He said Bush's comments "are the typical rhetorical dance that politicians do," adding, "They know if it gets on the ballot that it will pass, so they are doing everything to discourage it from getting on."

    Cardenas, the state's first Hispanic GOP chairman, conceded that "once it's on the ballot, it's a tough call for us" to spend resources to defeat it, especially in an election year when the GOP must finance a race for an open Senate seat and many legislative contests.

    Herb Harmon, a former executive director of the Florida GOP who has been hired by Connerly to run the initiative campaign, said Cardenas was not having much success in his fight to keep the initiative off the ballot.

    At the very least, party leaders hoped to convince supporters to delay the initiative until 2002. But Allen Douglas, executive director of the Florida Associated General Contractors Council, said his board of directors was unpersuaded and voted to contribute $60,000 "for starters" to a signature-gathering campaign that Connerly said has begun.

    The sponsors face an arduous challenge. They must collect 45,000 signatures before the state Supreme Court will review the initiative's proposed language. If they win court approval, organizers must collect 450,000 valid signatures to gain a place on the ballot. Harmon said the professional firm from California hired to collect the signatures estimates the cost of the first 45,000 names at $100,000, with $1 million needed for the full ballot-access drive. The campaign to pass it "will cost $2 million to $4 million, depending on the intensity of the opposition," he said.

    Connerly touts a poll that suggests more than 80 percent of Floridians would vote for the initiative as worded in California and Washington. That wording omits any direct mention of affirmative action.

    But Jim Kane, director of the nonpartisan Florida Voter Poll, said support drops precipitously if voters believe the initiative calls for abolishing all affirmative action programs. One such measure failed in Houston last year. In a poll Kane conducted last year in Florida, support dropped from more than 80 percent on the Connerly-worded measure to 48 percent on a measure using the term affirmative action.

    Tom Slade, Cardenas's predecessor as party chairman, said the initiative is unpalatable to minorities from whom Bush and the GOP have begun to gain support. "Connerly's initiative has the appearance of a move that would disaffect certain segments of our society," Slade said. "That may be more perception than reality, but in politics, perception is reality."

    Some members of minority groups in Florida have applauded Bush and the state GOP. Others have offered guarded praise or outright skepticism that Republican leaders would actively work against the measure if Connerly gets it on the ballot.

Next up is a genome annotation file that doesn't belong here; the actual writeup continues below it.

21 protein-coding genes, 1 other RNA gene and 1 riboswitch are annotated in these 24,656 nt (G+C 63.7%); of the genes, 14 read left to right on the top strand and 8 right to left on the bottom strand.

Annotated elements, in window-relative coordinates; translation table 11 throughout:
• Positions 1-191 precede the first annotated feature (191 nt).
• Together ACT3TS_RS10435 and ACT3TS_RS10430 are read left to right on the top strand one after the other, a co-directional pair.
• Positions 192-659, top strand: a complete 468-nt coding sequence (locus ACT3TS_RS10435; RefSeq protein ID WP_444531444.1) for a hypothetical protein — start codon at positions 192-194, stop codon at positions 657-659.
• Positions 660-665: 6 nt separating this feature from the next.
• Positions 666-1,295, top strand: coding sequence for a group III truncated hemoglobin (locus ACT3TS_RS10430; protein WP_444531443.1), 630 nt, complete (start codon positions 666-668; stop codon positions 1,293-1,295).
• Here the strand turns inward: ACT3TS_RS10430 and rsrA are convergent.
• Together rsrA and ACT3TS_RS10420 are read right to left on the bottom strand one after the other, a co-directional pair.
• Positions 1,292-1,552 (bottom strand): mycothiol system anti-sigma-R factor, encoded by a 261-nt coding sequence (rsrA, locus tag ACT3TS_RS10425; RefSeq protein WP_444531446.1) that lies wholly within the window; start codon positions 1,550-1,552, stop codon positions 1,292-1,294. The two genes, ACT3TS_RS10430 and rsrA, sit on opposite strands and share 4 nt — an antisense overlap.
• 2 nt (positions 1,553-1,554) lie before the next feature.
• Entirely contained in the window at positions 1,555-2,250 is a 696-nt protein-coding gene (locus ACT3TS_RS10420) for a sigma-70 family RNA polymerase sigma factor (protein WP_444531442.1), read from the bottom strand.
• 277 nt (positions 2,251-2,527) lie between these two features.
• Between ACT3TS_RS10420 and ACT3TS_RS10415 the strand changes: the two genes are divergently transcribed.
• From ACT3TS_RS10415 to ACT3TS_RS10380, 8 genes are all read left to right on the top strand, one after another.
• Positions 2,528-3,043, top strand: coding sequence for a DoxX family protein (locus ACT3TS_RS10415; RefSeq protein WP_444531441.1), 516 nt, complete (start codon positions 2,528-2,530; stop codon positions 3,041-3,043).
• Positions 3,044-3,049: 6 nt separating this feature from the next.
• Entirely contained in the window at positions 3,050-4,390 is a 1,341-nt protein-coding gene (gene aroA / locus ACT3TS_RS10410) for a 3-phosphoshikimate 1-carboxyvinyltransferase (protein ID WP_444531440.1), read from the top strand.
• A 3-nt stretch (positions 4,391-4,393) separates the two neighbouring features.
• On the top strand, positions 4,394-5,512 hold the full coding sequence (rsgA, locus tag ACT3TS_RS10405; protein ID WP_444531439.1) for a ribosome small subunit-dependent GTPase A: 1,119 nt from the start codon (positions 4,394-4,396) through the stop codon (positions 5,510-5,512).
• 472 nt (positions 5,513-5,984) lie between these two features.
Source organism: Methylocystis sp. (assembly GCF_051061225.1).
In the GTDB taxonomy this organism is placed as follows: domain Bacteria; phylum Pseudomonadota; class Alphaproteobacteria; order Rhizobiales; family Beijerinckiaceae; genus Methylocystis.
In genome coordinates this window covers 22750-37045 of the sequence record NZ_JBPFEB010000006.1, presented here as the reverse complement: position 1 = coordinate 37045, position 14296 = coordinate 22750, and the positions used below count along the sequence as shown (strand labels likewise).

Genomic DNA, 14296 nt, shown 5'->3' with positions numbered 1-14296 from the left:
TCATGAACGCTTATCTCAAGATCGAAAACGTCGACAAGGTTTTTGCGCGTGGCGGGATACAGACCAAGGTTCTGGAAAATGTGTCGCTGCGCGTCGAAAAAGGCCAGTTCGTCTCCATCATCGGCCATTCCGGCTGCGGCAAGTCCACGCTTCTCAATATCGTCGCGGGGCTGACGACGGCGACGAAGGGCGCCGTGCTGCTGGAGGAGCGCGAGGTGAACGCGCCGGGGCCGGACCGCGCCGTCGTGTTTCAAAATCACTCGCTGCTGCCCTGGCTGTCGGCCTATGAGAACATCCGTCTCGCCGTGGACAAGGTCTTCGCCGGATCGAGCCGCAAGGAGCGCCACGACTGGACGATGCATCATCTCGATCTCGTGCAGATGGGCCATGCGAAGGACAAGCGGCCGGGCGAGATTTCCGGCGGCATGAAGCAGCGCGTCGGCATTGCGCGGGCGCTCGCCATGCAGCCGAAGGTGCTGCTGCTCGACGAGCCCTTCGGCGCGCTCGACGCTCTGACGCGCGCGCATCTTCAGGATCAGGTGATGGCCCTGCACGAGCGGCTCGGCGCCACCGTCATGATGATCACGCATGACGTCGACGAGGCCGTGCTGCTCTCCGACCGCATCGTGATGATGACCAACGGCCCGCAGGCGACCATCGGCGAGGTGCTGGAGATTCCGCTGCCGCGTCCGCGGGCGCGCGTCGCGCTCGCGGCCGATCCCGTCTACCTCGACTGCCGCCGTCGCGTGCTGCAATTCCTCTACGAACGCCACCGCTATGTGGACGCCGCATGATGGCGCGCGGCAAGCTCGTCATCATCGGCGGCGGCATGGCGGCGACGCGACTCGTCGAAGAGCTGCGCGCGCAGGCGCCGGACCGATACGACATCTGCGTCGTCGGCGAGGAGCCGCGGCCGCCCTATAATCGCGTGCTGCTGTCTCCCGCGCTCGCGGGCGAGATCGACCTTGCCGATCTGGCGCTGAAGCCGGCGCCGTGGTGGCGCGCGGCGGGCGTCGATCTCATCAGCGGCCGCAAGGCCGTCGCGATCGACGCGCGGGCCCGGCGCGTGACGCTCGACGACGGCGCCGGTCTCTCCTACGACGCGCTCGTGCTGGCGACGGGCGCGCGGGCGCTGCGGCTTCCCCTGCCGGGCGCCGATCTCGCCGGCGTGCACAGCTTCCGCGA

"I think they will verbalize their position to the media and that will be the extent of their effort," said state Sen. Daryl Jones (D), chairman of the legislative Black Caucus.

    Some conservatives expressed dismay at Bush's and Cardenas's actions. "I think their position is at odds with the vast majority of Republicans in this state," said Jim Cherry, former chairman of the Florida Conservative Union, who is assisting Connerly 's effort.

    Indeed, at first glance, Florida might seem the perfect setting for such an initiative. For the first time this century, the state has a Republican governor and a GOP majority in both legislative chambers. But while the state is conservative on economic and foreign policy, it continues to be socially moderate, most pollsters and political scientists say.

    Bush, who lost in 1994 to then-Gov. Lawton Chiles (D), was defeated in part because many voters thought he was too conservative on social issues. Last year, he promoted a more moderate course.

    In the five months he has been in office, Bush has pushed through the legislature a statewide school voucher plan, increased public school funding by $750 million and cut taxes by $1 billion. While the voucher plan has been a source of much debate, Bush has otherwise avoided controversial social issues, such as affirmative action, public school prayer and abortion, instead choosing to focus on "things I can make a difference in."

    His opposition to Connerly's initiative is "good politics," Bush said. "And it's also the right thing to do."

    Neal reported from Tallahassee; Broder, from Washington.

    © Copyright 1999 The Washington Post Company